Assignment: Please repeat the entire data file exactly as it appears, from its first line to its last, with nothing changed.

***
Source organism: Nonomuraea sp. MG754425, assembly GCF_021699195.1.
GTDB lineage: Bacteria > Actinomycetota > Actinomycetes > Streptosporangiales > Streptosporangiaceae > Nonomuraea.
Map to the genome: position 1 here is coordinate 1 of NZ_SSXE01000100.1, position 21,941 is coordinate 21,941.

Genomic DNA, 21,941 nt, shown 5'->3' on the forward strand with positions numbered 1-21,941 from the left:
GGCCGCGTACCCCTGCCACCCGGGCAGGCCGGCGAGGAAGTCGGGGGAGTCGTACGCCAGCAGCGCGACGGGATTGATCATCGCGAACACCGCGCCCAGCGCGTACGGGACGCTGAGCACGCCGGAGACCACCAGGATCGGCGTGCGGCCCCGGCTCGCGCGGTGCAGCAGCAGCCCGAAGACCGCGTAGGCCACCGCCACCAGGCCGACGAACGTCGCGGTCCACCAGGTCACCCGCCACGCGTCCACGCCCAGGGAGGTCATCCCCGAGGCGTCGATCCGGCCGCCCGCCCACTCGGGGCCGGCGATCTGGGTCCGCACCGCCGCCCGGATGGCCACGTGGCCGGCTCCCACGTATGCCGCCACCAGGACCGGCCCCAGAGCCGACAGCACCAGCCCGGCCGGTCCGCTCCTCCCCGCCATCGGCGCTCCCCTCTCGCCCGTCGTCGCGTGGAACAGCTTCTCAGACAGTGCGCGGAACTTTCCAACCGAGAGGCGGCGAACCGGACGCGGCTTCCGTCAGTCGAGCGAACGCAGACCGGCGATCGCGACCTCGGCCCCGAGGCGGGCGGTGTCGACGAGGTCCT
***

Source organism: Nonomuraea sp. MG754425, assembly GCF_021699195.1.
GTDB lineage: Bacteria > Actinomycetota > Actinomycetes > Streptosporangiales > Streptosporangiaceae > Nonomuraea.
Map to the genome: position 1 here is coordinate 1 of NZ_SSXE01000100.1, position 21,941 is coordinate 21,941.

Genomic DNA, 21,941 nt, shown 5'->3' on the forward strand with positions numbered 1-21,941 from the left:
GGCCGCGTACCCCTGCCACCCGGGCAGGCCGGCGAGGAAGTCGGGGGAGTCGTACGCCAGCAGCGCGACGGGATTGATCATCGCGAACACCGCGCCCAGCGCGTACGGGACGCTGAGCACGCCGGAGACCACCAGGATCGGCGTGCGGCCCCGGCTCGCGCGGTGCAGCAGCAGCCCGAAGACCGCGTAGGCCACCGCCACCAGGCCGACGAACGTCGCGGTCCACCAGGTCACCCGCCACGCGTCCACGCCCAGGGAGGTCATCCCCGAGGCGTCGATCCGGCCGCCCGCCCACTCGGGGCCGGCGATCTGGGTCCGCACCGCCGCCCGGATGGCCACGTGGCCGGCTCCCACGTATGCCGCCACCAGGACCGGCCCCAGAGCCGACAGCACCAGCCCGGCCGGTCCGCTCCTCCCCGCCATCGGCGCTCCCCTCTCGCCCGTCGTCGCGTGGAACAGCTTCTCAGACAGTGCGCGGAACTTTCCAACCGAGAGGCGGCGAACCGGACGCGGCTTCCGTCAGTCGAGCGAACGCAGACCGGCGATCGCGACCTCGGCCCCGAGGCGGGCGGTGTCGACGAGGTCCT